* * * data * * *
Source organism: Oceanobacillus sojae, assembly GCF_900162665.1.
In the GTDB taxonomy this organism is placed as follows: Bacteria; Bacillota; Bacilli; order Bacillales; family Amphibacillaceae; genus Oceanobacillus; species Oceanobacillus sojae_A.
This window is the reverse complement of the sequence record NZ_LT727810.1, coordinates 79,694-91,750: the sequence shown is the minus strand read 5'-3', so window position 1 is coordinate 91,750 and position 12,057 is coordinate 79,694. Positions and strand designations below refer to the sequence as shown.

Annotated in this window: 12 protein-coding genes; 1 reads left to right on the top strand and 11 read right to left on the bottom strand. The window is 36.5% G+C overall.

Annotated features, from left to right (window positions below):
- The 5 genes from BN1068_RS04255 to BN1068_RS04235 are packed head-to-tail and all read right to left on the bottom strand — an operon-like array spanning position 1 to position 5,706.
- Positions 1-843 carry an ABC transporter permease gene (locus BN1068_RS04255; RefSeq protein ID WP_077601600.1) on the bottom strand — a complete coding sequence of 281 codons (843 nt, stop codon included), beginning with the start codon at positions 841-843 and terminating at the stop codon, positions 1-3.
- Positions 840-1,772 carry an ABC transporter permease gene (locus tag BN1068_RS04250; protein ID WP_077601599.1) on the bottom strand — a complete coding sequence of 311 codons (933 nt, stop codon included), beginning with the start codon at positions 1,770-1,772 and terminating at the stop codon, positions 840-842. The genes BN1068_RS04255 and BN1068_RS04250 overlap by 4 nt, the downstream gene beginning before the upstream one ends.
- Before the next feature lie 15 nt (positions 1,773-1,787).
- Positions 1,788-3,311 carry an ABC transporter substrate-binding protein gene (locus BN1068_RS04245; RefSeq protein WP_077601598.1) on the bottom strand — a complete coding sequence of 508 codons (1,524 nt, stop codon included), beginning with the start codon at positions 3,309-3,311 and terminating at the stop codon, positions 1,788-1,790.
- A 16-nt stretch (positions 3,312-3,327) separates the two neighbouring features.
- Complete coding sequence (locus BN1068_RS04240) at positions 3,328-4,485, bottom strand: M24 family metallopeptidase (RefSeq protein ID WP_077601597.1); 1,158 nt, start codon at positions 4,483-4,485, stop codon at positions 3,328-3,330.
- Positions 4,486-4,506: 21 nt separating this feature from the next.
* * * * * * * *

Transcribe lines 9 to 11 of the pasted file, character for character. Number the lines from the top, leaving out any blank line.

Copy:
- Before the next feature lie 15 nt (positions 1,773-1,787).
- Positions 1,788-3,311 carry an ABC transporter substrate-binding protein gene (locus BN1068_RS04245; RefSeq protein WP_077601598.1) on the bottom strand — a complete coding sequence of 508 codons (1,524 nt, stop codon included), beginning with the start codon at positions 3,309-3,311 and terminating at the stop codon, positions 1,788-1,790.
- A 16-nt stretch (positions 3,312-3,327) separates the two neighbouring features.